Arbitrage through the ECB

by on December 28, 2011 at 7:14 am in Economics | Permalink

Here is the new short-term auction of Italian debt:

The debt sold at 3.251 percent, sharply down from 6.504 percent at a previous auction in late November. Demand was 1.7 times the amount on offer, compared with 1.47 times previously.

Of course it is the long-term debt auction, due tomorrow, which is going to matter.  Here is a very good Edward Hugh essay on Italy.

FQN December 28, 2011 at 8:38 am

Tyler, there’s a big difference between an arbitrage and a simple carry trade.

Bill December 28, 2011 at 8:58 am

The Hugh essay in Roubini’s Economonitor is pretty good, but for the sectors, like construction and services, where there is probably a high underreporting of income for tax avoidance purposes, I wonder how meaningful the productivity statistics are. Since some of these events are state finance crises, it is interesting how quickly Monti is taking steps to crack down on a very high rate of tax avoidance, second only to Greece. Perhaps part of a sovereign debt crisis during a recession is that more people practice tax avoidance, it becomes the norm, weakening sovereign finances even more than that caused by a recession.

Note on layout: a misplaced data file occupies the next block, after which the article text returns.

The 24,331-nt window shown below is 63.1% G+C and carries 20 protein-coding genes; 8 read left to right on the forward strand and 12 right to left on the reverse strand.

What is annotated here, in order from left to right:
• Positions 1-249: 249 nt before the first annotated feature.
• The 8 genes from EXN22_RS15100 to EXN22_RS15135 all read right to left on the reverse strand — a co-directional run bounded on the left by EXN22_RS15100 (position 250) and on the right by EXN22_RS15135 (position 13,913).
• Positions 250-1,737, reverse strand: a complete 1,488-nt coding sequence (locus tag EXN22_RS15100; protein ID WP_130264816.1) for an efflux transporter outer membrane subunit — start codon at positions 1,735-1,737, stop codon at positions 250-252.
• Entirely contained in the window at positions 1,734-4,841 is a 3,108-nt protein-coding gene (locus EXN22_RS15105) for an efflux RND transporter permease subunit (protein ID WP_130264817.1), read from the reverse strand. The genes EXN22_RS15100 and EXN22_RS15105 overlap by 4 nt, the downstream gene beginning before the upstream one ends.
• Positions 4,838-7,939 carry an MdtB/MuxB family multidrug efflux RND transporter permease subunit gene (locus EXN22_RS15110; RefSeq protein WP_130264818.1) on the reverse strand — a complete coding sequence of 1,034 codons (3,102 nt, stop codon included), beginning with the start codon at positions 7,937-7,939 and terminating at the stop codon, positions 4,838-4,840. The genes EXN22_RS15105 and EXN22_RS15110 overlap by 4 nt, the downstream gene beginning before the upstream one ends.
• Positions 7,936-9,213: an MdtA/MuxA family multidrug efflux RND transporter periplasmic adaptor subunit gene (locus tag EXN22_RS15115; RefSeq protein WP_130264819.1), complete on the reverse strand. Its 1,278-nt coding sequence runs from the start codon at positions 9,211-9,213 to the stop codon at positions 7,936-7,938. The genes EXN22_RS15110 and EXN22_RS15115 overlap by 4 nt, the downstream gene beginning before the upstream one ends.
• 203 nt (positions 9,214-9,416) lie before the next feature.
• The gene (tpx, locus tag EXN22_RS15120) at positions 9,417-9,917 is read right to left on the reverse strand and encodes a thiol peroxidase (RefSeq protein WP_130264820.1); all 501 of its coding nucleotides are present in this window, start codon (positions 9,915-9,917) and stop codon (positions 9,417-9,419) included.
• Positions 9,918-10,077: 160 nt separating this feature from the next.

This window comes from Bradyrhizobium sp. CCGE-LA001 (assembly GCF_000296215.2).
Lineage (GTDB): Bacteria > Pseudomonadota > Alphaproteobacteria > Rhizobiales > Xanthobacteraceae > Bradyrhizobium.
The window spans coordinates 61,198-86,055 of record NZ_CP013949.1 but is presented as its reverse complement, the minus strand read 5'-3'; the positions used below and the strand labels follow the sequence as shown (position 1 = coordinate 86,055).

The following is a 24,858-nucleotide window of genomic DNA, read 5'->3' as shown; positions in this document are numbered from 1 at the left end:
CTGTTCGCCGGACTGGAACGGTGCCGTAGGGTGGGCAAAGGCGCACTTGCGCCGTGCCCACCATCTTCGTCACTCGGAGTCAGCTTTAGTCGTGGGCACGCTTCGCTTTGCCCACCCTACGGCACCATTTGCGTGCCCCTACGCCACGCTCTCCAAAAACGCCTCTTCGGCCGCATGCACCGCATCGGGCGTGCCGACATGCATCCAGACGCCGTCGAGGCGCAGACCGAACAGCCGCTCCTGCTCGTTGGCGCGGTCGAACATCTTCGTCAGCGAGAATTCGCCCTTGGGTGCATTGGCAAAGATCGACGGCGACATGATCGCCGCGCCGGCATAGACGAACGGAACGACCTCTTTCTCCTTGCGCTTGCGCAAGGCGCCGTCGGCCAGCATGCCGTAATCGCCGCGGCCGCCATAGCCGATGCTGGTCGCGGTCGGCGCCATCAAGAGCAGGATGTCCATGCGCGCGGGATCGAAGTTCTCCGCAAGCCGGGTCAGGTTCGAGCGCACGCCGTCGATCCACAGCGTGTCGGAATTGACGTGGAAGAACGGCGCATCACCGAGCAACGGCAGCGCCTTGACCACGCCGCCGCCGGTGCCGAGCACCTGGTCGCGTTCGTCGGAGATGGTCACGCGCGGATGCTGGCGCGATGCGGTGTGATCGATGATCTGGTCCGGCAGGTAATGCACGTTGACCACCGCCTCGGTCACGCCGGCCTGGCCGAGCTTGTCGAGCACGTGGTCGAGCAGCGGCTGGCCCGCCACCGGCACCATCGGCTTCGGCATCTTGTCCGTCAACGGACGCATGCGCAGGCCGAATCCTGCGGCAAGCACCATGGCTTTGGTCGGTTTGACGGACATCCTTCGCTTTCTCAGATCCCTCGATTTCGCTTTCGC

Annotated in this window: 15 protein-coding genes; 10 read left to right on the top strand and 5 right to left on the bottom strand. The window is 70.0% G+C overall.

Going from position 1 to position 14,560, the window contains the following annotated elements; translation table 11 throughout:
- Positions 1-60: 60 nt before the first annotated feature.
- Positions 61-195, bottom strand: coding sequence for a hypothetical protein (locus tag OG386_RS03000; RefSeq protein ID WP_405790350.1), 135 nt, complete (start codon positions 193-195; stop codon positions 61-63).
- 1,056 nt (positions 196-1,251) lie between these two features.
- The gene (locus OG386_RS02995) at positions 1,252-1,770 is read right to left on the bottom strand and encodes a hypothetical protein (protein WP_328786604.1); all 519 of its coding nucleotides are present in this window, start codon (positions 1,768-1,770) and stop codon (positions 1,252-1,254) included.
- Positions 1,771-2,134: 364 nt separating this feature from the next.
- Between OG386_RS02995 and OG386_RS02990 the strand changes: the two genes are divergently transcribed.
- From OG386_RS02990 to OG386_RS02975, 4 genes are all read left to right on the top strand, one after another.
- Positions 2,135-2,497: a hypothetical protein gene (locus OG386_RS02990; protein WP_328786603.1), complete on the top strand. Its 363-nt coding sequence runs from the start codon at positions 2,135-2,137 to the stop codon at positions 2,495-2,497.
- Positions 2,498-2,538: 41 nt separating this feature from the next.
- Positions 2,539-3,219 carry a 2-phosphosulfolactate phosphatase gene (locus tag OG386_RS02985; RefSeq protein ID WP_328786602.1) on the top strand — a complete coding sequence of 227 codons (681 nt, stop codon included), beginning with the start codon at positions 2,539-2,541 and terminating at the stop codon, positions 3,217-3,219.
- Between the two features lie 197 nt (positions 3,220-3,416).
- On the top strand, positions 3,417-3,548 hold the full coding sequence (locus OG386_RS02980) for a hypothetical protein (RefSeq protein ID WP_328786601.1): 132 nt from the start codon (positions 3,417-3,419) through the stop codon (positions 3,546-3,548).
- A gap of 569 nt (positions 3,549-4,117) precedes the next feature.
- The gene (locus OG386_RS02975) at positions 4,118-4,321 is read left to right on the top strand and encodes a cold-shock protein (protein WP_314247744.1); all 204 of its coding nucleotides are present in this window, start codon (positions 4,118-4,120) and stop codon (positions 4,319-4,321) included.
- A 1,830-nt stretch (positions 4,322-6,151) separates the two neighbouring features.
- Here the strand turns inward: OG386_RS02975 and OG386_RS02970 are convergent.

Mark_H December 28, 2011 at 10:38 am

“Demand was 1.7 times the amount on offer, compared with 1.47 times previously.”

What does this mean? I thought that demand was dependent on price, not just some fixed number. Wouldn’t the quantity demanded be equal to the “amount on offer” in an auction that clears?

T. Shaw December 28, 2011 at 12:42 pm

I think it means that the aggregate amounts of bids were 1.7 times and 1.47 times, respectively, the volumes of the two bond issues offered. The highest bids (lowest rates) bought bonds.

I’m upset. I pay 2.625% and 3.25% on two adjustable-rate real esate loans.
I’m a much better credit than Italy.

jk December 28, 2011 at 11:23 am

What is this, to fund 6-months of debt?

T. Shaw December 28, 2011 at 12:36 pm